Trafficking in Women (1924-1926)

The Paul Kinsie Reports for the League of Nations - Vol. 2

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This book provides a transcription of the reports written by undercover agent Paul Kinsie for the League of Nations Special Body of Experts on Traffic in Women and Children in the mid-1920s. Between 1924 and 1926, a team travelled to more than a hundred cities in Europe, the Americas and the Mediterranean area to interview individuals involved in the regulation, repression, medical control, organization and practice of the sex trade. American undercover agents were included on the team to infiltrate the so-called ‘underworld’ and obtain ‘facts’ about the traffic. Among these, Kinsie was the most prolific. He visited more than forty cities and produced hundreds of reports in which his contacts with prostitutes, brothel owners, madams, pimps and procurers are described in detail. For a proper contextualization of the reports, scholars from around the world were asked to provide short introductions to the situation with regard to prostitution in each city that was visited. The book offers a unique source of information which is of great ethnographic value for people interested in the history of human trafficking and prostitution.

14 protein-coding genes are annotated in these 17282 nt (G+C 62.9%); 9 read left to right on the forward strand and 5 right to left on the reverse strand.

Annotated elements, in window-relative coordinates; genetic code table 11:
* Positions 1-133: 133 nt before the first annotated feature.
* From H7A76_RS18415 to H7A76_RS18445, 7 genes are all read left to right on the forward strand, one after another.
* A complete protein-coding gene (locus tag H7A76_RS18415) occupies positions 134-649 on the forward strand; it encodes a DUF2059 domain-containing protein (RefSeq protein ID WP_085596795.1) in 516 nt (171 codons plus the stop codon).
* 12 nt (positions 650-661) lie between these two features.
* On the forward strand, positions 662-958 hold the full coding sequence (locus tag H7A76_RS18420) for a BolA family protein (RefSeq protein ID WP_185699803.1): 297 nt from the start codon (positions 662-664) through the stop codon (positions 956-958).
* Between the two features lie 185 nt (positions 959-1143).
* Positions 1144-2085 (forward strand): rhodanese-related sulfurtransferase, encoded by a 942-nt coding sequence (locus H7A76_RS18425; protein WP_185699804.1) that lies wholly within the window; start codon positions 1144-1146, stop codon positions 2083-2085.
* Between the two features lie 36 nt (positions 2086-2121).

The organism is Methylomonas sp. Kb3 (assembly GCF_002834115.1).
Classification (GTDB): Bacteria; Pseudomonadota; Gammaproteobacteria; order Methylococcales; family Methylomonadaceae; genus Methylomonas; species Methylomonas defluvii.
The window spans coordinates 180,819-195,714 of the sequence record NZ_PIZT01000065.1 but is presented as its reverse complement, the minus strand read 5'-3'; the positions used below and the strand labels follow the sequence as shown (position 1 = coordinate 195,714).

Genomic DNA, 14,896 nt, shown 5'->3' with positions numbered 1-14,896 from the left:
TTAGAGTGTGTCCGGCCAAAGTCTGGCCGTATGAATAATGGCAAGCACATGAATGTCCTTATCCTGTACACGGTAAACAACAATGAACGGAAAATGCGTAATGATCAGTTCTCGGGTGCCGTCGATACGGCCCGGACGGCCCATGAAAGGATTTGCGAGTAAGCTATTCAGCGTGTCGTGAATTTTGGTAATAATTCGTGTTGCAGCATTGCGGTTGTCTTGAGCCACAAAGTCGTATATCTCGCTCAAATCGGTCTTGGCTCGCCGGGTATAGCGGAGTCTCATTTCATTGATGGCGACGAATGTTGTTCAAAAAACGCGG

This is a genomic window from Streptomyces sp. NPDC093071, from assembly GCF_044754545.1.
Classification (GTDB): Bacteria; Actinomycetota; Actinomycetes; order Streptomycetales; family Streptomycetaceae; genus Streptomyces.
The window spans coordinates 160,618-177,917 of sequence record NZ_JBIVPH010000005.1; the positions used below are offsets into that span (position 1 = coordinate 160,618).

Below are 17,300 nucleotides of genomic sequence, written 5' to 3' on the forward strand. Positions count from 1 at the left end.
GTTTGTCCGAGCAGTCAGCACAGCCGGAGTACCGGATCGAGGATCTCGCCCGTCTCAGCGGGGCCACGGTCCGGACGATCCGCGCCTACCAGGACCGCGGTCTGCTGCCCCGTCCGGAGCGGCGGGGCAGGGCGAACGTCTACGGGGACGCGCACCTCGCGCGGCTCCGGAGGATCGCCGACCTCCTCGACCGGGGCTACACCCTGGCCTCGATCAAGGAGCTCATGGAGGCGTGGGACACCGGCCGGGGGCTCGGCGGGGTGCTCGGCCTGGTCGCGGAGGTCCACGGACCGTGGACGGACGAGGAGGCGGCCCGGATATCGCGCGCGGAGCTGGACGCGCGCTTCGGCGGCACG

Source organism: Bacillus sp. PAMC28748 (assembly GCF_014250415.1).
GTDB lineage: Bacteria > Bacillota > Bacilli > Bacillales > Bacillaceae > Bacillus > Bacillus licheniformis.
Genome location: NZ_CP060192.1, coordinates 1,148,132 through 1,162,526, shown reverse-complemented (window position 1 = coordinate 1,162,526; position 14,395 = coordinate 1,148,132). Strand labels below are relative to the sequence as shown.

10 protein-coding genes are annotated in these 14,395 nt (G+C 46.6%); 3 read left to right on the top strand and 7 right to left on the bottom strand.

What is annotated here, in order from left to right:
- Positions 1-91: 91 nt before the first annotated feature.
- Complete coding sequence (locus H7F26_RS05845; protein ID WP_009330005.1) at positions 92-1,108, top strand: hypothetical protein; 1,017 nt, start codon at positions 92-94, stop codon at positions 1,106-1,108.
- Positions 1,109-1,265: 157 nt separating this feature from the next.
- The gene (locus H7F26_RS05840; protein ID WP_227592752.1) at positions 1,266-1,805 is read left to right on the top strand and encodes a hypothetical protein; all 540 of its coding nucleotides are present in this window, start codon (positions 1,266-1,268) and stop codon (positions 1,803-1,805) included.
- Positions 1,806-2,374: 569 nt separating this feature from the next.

Prostitution in Prague in the nineteenth and the early twentieth century

Prague has been a major centre for prostitution since the late sixteenth century, when Rudolf II moved the royal residence there from Vienna. Traditionally, prostitution establishments were located in the vicinity of the Castle in the Lesser Town. Attempts to control and prohibit prostitution, initiated in Vienna from the late eighteenth century, were made in Prague as well, although less rigidly. In Vienna under Maria Theresa, brothels were forbidden and prostitutes expelled; her successor, Joseph II, legalized them and brought them under medical control in consideration of public safety in view of the spread of venereal disease. The nine-volume work by the director of Vienna’s General Hospital, Johann Peter Frank, Complete System of Medical Policy (System einer vollständigen medicinischen Polizey, first published in 1779) immensely influenced general views on prostitution. Frank advised strict control of brothels by the state and medical authorities and a simultaneous ruthless curbing of illegal prostitution. In Prague, prostitutes were never expelled, but the trend towards more medical and police regulation can be clearly observed. Between 1792 and 1827 a number of imperial and provincial decrees (such as the Bohemian decree of 14 November 1807) brought prostitutes under medical and police control throughout the entire territory of the Habsburg Empire, with offenders risking prison sentences. The decree of the provincial government of Bohemia of 12 July 1819 brought prostitutes under the direct control of the municipal police. From that point onwards the municipal governments registered prostitutes, issued identity cards for them and carried out medical examinations every other week.


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